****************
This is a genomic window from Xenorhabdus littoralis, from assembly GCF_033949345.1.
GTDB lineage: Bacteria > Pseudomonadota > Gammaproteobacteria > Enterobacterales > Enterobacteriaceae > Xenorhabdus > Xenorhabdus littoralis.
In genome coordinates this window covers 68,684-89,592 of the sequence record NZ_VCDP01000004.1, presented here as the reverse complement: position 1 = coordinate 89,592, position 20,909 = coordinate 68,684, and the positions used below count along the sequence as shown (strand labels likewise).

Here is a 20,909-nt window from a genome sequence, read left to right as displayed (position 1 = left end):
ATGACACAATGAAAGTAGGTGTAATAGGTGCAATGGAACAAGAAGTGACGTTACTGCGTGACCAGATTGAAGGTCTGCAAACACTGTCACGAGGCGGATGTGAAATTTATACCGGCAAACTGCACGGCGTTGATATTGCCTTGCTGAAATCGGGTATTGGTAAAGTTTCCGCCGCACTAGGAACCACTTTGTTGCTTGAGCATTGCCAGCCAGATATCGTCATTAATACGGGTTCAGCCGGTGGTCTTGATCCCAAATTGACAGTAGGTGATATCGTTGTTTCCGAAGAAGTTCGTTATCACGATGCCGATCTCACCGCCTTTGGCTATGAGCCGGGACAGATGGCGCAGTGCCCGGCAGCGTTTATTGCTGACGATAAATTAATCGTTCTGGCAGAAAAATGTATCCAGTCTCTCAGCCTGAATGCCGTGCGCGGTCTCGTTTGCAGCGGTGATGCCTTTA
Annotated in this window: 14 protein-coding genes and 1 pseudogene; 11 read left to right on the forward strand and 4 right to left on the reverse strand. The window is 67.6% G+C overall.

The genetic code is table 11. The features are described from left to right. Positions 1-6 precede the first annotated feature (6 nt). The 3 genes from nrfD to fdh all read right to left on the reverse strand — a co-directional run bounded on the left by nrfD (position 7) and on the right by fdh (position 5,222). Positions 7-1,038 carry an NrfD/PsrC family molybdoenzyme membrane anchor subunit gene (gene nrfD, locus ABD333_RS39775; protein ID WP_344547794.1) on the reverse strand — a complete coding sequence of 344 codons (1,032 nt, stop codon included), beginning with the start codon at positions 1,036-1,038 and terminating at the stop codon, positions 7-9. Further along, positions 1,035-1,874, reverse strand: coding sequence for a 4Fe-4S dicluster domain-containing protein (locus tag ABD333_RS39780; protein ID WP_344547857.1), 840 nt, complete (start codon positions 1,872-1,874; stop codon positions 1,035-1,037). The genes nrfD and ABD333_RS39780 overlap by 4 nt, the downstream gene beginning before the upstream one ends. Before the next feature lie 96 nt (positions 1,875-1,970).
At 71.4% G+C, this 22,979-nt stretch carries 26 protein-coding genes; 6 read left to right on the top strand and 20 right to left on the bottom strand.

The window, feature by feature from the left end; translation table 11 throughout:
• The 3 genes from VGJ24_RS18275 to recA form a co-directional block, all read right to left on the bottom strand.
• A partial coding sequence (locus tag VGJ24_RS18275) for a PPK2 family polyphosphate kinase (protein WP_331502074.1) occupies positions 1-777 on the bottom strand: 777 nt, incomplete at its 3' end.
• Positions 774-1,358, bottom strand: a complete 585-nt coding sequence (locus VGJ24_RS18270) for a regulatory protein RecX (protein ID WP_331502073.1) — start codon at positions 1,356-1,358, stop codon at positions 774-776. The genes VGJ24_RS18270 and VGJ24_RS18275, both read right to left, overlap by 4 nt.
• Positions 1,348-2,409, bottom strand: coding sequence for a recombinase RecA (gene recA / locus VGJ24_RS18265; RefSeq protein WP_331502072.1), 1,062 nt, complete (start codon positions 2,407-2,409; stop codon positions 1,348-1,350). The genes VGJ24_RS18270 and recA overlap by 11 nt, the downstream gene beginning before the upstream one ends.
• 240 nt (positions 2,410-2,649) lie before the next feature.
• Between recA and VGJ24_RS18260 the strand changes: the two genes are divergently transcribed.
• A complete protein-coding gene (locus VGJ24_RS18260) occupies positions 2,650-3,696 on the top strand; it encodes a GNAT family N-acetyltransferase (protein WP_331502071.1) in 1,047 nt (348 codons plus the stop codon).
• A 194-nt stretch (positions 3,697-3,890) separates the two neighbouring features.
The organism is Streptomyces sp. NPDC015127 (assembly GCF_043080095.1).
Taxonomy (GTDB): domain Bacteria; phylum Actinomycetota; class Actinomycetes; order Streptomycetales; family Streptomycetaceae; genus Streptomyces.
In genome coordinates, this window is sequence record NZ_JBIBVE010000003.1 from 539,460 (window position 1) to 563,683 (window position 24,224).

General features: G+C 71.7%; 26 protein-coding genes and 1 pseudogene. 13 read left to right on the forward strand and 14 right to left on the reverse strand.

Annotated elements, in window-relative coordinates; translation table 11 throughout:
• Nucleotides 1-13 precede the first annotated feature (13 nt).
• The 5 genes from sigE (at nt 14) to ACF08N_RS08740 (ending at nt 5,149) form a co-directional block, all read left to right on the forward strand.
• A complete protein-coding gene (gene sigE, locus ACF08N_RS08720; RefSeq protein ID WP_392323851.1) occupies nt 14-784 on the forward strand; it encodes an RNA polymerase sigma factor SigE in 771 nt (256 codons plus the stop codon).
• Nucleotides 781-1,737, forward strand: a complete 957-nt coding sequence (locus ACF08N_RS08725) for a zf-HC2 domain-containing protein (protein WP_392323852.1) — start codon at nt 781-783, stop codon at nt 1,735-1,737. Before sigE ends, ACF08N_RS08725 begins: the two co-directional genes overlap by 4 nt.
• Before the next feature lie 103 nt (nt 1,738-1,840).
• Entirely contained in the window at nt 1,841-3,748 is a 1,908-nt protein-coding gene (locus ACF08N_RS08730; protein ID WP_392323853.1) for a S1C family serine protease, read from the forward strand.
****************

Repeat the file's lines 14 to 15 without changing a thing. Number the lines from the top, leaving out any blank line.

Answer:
• 240 nt (positions 2,410-2,649) lie before the next feature.
• Between recA and VGJ24_RS18260 the strand changes: the two genes are divergently transcribed.